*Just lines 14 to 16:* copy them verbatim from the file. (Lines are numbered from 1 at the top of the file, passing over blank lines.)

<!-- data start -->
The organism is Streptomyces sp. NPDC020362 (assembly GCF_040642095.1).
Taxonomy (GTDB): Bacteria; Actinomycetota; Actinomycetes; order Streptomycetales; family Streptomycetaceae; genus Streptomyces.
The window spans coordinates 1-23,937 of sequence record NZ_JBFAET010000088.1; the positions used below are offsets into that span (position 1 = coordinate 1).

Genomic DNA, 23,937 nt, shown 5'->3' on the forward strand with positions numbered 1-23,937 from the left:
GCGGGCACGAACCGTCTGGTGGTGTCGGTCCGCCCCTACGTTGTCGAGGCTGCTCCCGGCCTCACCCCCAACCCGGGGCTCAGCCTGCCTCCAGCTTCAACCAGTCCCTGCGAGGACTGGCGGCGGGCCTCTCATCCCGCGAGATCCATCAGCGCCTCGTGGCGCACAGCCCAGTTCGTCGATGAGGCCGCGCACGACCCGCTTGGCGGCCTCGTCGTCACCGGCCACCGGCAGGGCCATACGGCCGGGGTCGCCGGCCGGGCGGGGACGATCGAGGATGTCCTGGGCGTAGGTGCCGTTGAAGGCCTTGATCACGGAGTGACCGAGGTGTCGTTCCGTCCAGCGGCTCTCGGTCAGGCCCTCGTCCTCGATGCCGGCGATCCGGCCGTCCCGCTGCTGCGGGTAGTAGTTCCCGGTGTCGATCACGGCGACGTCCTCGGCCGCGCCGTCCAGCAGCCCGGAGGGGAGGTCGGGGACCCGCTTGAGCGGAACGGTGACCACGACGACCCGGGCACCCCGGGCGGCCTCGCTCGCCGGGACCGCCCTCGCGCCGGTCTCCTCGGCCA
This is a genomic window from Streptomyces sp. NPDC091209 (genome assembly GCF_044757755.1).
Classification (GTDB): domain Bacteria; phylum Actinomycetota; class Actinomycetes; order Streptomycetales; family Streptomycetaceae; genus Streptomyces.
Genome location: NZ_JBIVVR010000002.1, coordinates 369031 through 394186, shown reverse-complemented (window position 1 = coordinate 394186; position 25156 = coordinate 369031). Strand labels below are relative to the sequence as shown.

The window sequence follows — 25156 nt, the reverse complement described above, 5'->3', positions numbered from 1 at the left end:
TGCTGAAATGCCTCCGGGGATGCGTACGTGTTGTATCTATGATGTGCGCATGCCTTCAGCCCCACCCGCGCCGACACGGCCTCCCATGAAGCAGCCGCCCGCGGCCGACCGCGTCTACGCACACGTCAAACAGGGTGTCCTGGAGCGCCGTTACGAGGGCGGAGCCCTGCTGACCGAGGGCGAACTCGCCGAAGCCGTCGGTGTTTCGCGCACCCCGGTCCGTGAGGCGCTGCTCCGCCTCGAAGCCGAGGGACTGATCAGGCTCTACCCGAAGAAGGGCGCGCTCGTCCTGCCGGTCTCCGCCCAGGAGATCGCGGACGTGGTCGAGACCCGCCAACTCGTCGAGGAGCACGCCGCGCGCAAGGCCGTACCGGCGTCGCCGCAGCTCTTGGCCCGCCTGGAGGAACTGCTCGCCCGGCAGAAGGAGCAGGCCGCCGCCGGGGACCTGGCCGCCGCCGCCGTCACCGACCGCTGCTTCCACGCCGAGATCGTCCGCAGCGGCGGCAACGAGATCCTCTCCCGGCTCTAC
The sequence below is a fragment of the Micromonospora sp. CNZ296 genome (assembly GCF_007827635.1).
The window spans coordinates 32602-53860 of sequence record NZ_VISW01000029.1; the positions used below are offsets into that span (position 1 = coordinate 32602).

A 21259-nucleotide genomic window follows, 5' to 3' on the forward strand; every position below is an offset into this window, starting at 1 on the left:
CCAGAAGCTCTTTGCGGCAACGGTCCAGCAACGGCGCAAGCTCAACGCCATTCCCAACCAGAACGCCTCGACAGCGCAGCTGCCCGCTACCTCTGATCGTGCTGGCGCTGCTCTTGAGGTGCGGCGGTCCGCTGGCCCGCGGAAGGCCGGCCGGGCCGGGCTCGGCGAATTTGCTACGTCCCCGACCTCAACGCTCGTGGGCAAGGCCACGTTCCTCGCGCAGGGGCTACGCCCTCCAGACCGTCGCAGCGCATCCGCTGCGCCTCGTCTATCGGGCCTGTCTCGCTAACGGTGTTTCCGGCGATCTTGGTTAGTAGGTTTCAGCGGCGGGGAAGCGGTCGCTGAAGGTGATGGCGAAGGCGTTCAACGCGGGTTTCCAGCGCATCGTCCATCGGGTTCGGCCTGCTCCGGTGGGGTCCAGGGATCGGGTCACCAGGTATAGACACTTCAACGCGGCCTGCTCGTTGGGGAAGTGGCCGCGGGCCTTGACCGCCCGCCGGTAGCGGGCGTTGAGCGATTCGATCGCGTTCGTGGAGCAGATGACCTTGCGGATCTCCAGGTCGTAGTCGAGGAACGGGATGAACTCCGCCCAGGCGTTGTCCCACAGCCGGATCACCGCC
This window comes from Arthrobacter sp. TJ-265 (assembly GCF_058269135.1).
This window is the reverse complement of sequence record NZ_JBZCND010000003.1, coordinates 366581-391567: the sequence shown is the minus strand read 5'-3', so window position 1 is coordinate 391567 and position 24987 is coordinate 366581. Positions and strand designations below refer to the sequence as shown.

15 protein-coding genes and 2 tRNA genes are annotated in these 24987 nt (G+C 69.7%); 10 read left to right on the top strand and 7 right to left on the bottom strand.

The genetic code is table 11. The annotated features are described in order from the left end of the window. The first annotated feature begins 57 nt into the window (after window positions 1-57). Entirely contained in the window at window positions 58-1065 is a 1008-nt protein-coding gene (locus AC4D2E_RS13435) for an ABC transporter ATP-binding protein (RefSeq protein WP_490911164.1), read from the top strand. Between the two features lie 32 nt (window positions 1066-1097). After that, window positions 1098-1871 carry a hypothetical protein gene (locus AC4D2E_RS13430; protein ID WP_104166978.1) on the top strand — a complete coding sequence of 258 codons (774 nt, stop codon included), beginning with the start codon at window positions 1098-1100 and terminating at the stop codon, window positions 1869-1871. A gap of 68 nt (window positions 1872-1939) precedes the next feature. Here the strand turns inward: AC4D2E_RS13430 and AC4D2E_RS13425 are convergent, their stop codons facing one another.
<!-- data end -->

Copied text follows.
CCAGAAGCTCTTTGCGGCAACGGTCCAGCAACGGCGCAAGCTCAACGCCATTCCCAACCAGAACGCCTCGACAGCGCAGCTGCCCGCTACCTCTGATCGTGCTGGCGCTGCTCTTGAGGTGCGGCGGTCCGCTGGCCCGCGGAAGGCCGGCCGGGCCGGGCTCGGCGAATTTGCTACGTCCCCGACCTCAACGCTCGTGGGCAAGGCCACGTTCCTCGCGCAGGGGCTACGCCCTCCAGACCGTCGCAGCGCATCCGCTGCGCCTCGTCTATCGGGCCTGTCTCGCTAACGGTGTTTCCGGCGATCTTGGTTAGTAGGTTTCAGCGGCGGGGAAGCGGTCGCTGAAGGTGATGGCGAAGGCGTTCAACGCGGGTTTCCAGCGCATCGTCCATCGGGTTCGGCCTGCTCCGGTGGGGTCCAGGGATCGGGTCACCAGGTATAGACACTTCAACGCGGCCTGCTCGTTGGGGAAGTGGCCGCGGGCCTTGACCGCCCGCCGGTAGCGGGCGTTGAGCGATTCGATCGCGTTCGTGGAGCAGATGACCTTGCGGATCTCCAGGTCGTAGTCGAGGAACGGGATGAACTCCGCCCAGGCGTTGTCCCACAGCCGGATCACCGCC
This window comes from Arthrobacter sp. TJ-265 (assembly GCF_058269135.1).
This window is the reverse complement of sequence record NZ_JBZCND010000003.1, coordinates 366581-391567: the sequence shown is the minus strand read 5'-3', so window position 1 is coordinate 391567 and position 24987 is coordinate 366581. Positions and strand designations below refer to the sequence as shown.